Because of the wide distribution of the letters after publication, scholars ask the question: who decided the relevance of information contained in these field letters? Although the Jesuits tried to avoid disclosing any compromise in their principles, “it is possible to detect evidence of soul searching and shifting points of view”[5] relative to their success at the conversion of Native peoples. After extensive cultural immersion, the missionaries may have moved from tolerating native belief systems to assuming native idiosyncrasies. Jesuit officials in France would be liable to omit any threat to their philosophies in the final product. The issue is less the basic accuracy of the Jesuit Relations but the “manipulative literary devices”[6] employed by the editors. Greer notes that European writings were popularly documented in one of two forms, as travel narratives or as encyclopedic catalogs. Greer notes that the Jesuits obscured the boundaries between these two genres in an attempt to raise funds to continue Jesuit missions in New France: “One of the peculiarities of the Jesuit Relations is that they combine both types of writing: Jacques Marquette’s personal narrative of his trip down the Mississippi, for example, shares space with Jean de Brébeuf’s systematic description of Huron society.”[3]

Notes

Bibliography

  • Relations des jésuites: contenant ce qui s’est passé de plus remarquables dans les missions des pères de la Compagnie de Jésus dans la Nouvelle-France. Quebec: A. Côté, 1858.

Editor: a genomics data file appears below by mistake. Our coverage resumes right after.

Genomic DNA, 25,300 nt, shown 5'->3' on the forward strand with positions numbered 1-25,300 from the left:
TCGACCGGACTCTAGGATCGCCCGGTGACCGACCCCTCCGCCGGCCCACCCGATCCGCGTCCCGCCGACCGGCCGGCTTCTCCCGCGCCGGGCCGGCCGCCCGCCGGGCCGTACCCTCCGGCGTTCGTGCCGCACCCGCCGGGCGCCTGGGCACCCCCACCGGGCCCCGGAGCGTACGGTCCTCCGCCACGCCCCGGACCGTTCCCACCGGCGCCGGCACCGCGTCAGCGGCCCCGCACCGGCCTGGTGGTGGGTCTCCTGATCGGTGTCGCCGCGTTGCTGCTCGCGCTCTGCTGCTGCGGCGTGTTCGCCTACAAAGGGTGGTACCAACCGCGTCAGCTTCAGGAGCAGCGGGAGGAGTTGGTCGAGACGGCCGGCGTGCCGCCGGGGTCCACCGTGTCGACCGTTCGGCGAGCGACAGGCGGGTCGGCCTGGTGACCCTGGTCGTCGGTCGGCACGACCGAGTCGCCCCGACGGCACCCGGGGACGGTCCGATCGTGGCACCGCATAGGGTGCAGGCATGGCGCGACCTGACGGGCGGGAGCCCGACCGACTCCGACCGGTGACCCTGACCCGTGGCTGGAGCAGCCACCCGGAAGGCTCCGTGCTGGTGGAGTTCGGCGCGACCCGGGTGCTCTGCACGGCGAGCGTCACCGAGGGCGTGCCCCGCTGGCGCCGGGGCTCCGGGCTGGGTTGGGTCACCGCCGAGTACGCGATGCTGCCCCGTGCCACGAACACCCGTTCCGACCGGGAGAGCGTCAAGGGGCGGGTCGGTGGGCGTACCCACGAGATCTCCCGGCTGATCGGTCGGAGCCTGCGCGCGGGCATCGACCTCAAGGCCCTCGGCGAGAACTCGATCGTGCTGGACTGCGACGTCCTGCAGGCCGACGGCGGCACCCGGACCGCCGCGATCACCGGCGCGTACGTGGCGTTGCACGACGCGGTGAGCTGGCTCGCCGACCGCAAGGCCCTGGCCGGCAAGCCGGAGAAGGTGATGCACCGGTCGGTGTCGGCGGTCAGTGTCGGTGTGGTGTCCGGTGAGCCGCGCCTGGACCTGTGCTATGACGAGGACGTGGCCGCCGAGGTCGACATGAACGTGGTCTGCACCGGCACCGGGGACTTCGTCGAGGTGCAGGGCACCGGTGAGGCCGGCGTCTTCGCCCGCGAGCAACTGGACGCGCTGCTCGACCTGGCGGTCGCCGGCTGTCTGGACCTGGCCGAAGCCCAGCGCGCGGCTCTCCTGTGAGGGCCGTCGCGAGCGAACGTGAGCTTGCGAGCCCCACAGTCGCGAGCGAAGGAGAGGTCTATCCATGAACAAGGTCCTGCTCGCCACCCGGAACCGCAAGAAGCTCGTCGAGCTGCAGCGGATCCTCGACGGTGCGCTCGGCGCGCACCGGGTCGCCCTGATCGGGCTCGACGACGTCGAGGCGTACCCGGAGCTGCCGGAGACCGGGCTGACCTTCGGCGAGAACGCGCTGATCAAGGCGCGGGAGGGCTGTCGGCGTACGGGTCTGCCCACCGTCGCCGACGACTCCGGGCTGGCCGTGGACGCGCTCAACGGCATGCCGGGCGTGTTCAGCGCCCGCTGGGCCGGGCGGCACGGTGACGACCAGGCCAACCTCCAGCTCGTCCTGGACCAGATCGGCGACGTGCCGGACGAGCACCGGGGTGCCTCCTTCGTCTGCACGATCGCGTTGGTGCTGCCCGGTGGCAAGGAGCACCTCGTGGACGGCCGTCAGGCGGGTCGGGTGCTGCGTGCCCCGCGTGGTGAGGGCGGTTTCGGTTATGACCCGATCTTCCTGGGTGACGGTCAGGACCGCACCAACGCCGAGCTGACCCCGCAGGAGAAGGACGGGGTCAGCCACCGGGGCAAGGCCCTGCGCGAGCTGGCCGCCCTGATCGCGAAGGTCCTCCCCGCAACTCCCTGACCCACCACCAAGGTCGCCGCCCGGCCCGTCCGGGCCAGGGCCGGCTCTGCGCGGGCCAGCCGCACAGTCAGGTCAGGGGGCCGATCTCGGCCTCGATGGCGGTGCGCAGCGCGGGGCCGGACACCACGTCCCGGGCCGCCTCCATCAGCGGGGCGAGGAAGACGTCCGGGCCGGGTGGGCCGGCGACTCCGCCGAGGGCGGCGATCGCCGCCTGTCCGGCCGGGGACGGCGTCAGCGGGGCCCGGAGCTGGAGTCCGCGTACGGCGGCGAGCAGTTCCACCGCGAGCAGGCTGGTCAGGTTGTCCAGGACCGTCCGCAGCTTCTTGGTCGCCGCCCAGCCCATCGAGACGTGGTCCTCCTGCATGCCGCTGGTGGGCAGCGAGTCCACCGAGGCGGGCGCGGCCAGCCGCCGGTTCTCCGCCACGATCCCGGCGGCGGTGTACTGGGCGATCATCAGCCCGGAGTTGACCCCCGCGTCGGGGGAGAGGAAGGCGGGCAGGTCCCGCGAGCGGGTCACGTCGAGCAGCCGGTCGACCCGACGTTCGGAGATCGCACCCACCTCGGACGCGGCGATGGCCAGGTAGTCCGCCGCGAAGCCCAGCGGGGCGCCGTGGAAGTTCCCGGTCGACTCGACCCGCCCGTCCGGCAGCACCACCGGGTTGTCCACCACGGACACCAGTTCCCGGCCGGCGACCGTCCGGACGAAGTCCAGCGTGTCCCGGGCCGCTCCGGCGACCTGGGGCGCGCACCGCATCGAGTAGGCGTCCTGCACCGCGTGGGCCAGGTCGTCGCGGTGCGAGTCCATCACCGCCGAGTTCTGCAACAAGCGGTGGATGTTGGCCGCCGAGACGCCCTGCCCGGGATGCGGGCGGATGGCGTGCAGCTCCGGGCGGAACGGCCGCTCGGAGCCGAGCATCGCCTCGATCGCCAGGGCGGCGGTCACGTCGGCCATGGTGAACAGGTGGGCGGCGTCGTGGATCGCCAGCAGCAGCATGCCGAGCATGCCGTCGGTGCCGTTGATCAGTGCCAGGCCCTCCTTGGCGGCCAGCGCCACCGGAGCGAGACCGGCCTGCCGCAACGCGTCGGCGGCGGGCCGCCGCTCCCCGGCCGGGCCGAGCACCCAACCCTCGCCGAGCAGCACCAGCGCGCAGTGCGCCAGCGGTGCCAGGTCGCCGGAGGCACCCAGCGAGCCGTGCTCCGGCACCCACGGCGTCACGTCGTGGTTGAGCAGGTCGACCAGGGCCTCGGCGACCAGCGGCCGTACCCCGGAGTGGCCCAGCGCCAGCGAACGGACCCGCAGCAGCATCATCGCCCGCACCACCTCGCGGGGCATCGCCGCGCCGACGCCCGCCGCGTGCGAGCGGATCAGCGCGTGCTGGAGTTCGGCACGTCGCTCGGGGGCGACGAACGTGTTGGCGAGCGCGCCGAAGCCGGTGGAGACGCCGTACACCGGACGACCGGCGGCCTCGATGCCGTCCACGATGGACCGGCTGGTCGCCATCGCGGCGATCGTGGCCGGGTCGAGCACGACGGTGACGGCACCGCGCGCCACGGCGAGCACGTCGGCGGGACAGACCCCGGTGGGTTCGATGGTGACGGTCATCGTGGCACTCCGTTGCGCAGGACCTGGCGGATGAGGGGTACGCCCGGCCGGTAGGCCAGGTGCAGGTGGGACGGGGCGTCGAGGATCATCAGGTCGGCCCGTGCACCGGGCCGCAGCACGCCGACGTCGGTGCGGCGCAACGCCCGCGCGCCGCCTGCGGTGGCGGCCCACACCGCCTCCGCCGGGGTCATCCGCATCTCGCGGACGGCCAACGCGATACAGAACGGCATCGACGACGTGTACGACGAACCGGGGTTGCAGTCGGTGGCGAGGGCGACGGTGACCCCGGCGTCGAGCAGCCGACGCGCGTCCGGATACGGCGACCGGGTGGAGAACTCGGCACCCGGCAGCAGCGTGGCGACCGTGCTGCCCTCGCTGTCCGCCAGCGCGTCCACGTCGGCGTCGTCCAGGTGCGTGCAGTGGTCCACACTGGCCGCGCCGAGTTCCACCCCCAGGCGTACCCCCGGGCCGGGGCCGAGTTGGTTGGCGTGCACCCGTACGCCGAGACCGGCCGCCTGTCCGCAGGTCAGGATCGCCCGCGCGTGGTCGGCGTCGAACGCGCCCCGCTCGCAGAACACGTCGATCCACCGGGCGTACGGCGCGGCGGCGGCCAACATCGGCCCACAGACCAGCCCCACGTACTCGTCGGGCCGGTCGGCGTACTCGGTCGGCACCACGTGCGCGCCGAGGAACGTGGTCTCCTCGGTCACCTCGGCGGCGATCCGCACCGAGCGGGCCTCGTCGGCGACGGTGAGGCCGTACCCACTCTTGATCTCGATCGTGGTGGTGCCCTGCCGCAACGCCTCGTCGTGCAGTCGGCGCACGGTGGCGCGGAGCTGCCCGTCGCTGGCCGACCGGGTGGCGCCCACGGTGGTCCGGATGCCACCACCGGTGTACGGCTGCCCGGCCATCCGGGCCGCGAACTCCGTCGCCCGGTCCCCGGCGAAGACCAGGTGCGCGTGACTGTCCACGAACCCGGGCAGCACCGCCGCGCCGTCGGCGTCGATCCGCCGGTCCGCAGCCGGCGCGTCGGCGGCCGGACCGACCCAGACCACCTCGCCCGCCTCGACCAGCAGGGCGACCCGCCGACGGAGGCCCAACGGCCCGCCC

• Deslandres, Dominique. 'Exemplo aeque et verbo: The French Jesuits' Missionary World.' In The Jesuits: Cultures, Sciences and the Arts, 1540-1773. Ed. John W. O'Malley and others. Toronto:University of Toronto Press, 2000.
  • Donnely, Joseph P. Thwaites' Jesuit Relations: Errata and Addenda. Chicago: Loyola University Press, 1967.
  • Greer, Allan. The Jesuit Relations. Boston: Bedford/St. Martin's, 2000.
  • McCoy, James C. Jesuit relations of Canada, 1632-1673: a bibliography. Paris: A. Rau, 1937.
  • Pollack, John. The Heath Anthology of American Literature. Houghton Mifflin. Boston, United States. 2009. 243.
  • Richter, Daniel. K. "Iroquois versus Iroquois: Jesuit Missions and Christianity in Village Politics," 1642-1686. Ethnohistory. 32.1 (1985) 1-16.
  • Creighton University version

Further reading

  • Deslandres, Dominique, Croire et Faire Croire: Les Missions Francaises au XVIIe siecle (1600-1650). Paris: Fayard, 2003.
  • Moore, James T., Indian and Jesuit: A Seventeenth-century Encounter. Chicago: Loyola University Press, 1982.
  • Morrison, Kenneth, The Solidarity of Kin: Ethnohistory, Religious Studies, and the Algonkian-French Encounter. Albany: State University of New York Press, 2002.

External links

  • in English, Creighton University
  • Library and Archives Canada
  • ", Library and Archives Canada